PHYSICAL HEALTH AND THE BENEFITS OF BEING PHYSICALLY HEALTHY Katerina Pouliasis
Mrs. Marilyn Coert
April 3rd, 2013
Physical health is the general condition of a person in all aspects. It is also a level of functional and/or metabolic efficiency of an organism." Being physically healthy not only contributes to a satisfying and successful life but it also provides many benefits. Benefits such as health conditions and disease prevention, weight management, mood improvement, and adequate sleep (Hallal, Victoria, 2008). These benefits play an important role in contributing to an individual's good health but maintaining physical health requires discipline, motivation, and willpower. This report will cover the basic components of physical health and the benefits of maintaining a healthy lifestyle. It will also explore factors that contribute to being physically healthy such as nutrition and exercise.
The Importance of Physical Health
Physical health is essential for both the mental and physical health aspects and it is extremely important because it provides many health benefits for the body. People who are physically active live longer, healthier and more productive lives, and are more likely to avoid illness and injury. However, physical activity not only improves and maintains your general health, but it also plays a large role in improving an individual's state of well-being. Therefore, the importance of physical health is significant. Factors that Contribute to Being Physically Healthy
Your physical health relies on a number of factors, including your genetics, but the two most important factors that effect your physical health are proper nutrition and exercise. The nutrients you consume and the activities you participate in, significantly contribute to your physical health and well-being. Proper nutrition and exercise work together to maintain and improve your general health because the muscles you engage during exercise rely on the nutrients you provide through your diet (Azevedo, Wells, 2008). Food and nutrition choices range in quality from healthy and beneficial to potentially harmful. To ensure your body recieves the best nutrients, you should consume healthy foods to replenish your body, drink plenty of water, never skip meals, control your portions and most importantly, maintain a healthy eating habit. By doing so, it provides fuel for your body and contributes to your physical health. However, exercise is just as equally important as healthy eating because it helps you lose weight, keep physically fit and it provides long term benefits for your health (Weir, 2011). There are many reasons as to why individuals should engage in physical activity, but some of the most important reasons include: An immunity boost: regular, moderate exercise increases the white cell count, imroving the body's ability to fight off infection. Exercise also increases the number of "killer cells" that are mobalized to fight serious diseases (Weir, 2011). Lower cholesterol: when combined with a low fat diet, exercise can reduce levels of "bad" cholesterol twice as effictively as diet alone. Exercise also increases levels of "good" cholesterol (Weir, 2011). Builds Stamina: at the muscular level, exercise improves the efficiency with which the muscles can use oxygen. Exercise also helps the body deliver more oxygen to vital organs such as the lungs, brain, heart and muscles. Overall, exercise helps transport oxygen through the body and into the cells more efficiently (Weir, 2011). Builds a healthy heart: exercise builds muscle, and when you exercise you build the heart muscle. A stronger heart is able to pump more blood per stroke, and thus it requires fewer beats to pump the same amount of blood. Regular exercise has been shown to lower both systolic and diastolic blood pressure. Exercise also reduces the tendency for the blood-clotting cells,...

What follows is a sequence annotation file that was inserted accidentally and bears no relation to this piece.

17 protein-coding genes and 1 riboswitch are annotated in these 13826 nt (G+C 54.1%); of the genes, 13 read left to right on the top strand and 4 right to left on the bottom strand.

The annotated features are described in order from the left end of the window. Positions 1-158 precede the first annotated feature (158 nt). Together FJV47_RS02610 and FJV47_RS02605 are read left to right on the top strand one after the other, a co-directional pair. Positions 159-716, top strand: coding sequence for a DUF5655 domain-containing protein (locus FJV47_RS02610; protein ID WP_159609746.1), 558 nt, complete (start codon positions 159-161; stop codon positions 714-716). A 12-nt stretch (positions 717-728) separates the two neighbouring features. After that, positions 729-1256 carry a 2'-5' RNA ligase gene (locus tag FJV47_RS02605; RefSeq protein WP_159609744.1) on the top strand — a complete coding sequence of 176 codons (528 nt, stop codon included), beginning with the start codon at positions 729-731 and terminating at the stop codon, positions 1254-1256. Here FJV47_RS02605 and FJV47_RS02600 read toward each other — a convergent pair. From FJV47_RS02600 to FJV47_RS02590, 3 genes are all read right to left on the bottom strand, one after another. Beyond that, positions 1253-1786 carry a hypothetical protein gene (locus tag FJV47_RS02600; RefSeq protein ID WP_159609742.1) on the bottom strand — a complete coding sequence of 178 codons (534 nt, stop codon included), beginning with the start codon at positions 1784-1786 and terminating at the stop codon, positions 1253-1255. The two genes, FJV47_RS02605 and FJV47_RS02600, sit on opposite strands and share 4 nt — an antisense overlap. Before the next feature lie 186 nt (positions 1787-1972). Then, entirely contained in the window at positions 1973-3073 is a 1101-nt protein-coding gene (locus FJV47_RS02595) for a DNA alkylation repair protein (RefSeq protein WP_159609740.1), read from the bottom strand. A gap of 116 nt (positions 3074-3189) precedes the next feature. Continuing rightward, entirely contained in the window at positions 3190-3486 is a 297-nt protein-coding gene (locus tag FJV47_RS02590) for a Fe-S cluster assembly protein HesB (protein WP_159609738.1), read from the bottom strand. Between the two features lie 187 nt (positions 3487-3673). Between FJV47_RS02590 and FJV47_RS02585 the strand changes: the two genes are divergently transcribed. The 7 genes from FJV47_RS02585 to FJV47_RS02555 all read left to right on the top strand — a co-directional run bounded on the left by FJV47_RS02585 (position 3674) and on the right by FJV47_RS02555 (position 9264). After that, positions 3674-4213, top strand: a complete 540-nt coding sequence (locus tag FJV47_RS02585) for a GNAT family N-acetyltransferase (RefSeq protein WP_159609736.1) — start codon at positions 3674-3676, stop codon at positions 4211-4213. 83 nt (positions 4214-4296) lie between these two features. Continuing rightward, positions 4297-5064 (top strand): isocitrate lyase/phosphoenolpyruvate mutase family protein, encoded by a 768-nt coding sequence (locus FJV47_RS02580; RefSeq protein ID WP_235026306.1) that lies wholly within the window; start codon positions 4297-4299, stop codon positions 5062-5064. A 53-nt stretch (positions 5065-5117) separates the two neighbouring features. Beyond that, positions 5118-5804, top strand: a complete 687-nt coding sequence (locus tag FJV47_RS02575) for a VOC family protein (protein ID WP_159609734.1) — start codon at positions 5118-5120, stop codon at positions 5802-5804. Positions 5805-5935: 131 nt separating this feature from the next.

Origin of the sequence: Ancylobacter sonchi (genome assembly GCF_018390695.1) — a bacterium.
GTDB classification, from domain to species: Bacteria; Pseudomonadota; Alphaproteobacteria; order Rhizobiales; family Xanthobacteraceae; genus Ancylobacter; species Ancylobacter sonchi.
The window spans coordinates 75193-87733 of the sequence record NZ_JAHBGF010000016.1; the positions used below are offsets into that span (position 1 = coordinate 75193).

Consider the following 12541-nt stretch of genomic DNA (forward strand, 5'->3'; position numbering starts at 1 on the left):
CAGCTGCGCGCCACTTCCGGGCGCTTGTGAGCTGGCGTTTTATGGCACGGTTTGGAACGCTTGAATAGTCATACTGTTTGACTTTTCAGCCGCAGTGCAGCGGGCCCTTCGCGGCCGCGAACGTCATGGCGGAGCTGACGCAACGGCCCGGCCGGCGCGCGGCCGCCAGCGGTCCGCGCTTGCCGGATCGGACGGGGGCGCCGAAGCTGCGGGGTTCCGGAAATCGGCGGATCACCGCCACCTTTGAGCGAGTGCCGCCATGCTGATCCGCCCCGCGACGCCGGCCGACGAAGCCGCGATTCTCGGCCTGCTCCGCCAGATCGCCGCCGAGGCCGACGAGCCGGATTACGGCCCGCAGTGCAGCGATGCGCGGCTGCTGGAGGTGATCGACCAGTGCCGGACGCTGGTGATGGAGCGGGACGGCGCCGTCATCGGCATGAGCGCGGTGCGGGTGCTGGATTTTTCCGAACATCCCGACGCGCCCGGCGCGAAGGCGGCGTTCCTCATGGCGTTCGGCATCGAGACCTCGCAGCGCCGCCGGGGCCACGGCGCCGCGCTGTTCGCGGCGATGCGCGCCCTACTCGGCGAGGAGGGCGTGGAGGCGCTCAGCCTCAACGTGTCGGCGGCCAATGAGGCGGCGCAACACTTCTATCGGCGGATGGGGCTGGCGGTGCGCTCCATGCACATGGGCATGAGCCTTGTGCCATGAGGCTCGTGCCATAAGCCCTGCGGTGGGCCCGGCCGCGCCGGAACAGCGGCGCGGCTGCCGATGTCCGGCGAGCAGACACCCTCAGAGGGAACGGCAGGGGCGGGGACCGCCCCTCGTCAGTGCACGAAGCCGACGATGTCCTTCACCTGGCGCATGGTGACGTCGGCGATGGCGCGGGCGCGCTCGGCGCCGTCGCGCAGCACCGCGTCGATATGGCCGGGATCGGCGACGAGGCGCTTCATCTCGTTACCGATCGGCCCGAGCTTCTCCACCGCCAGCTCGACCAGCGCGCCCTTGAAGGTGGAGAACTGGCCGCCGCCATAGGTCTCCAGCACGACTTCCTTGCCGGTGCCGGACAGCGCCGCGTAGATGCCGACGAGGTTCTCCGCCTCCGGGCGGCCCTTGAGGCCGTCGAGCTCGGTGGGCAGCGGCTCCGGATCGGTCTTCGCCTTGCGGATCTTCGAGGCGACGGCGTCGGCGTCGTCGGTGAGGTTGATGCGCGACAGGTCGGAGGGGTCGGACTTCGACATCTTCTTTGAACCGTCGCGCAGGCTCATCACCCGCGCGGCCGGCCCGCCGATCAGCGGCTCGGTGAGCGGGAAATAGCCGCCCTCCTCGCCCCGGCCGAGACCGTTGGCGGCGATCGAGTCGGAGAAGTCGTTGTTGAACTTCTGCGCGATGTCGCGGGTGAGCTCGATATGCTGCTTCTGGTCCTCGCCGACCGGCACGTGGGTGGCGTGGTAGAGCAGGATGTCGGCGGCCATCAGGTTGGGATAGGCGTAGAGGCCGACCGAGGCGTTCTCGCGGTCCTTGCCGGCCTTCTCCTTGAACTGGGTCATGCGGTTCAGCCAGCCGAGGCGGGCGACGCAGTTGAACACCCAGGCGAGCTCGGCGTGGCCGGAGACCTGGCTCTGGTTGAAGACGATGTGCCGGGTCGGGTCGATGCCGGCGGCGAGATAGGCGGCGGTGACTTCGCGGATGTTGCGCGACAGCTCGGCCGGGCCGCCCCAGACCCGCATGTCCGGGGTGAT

References: Pedro C. Hallal, Cesar G. Victora, Mario R. Azevedo and Jonathan C.K. Wells (2008). Physical Activity and Health.
Weir, K. (2011, December). The Exercise Effect. Retrieved from http://www.apa.org/monitor/2011/12/exercise.aspx
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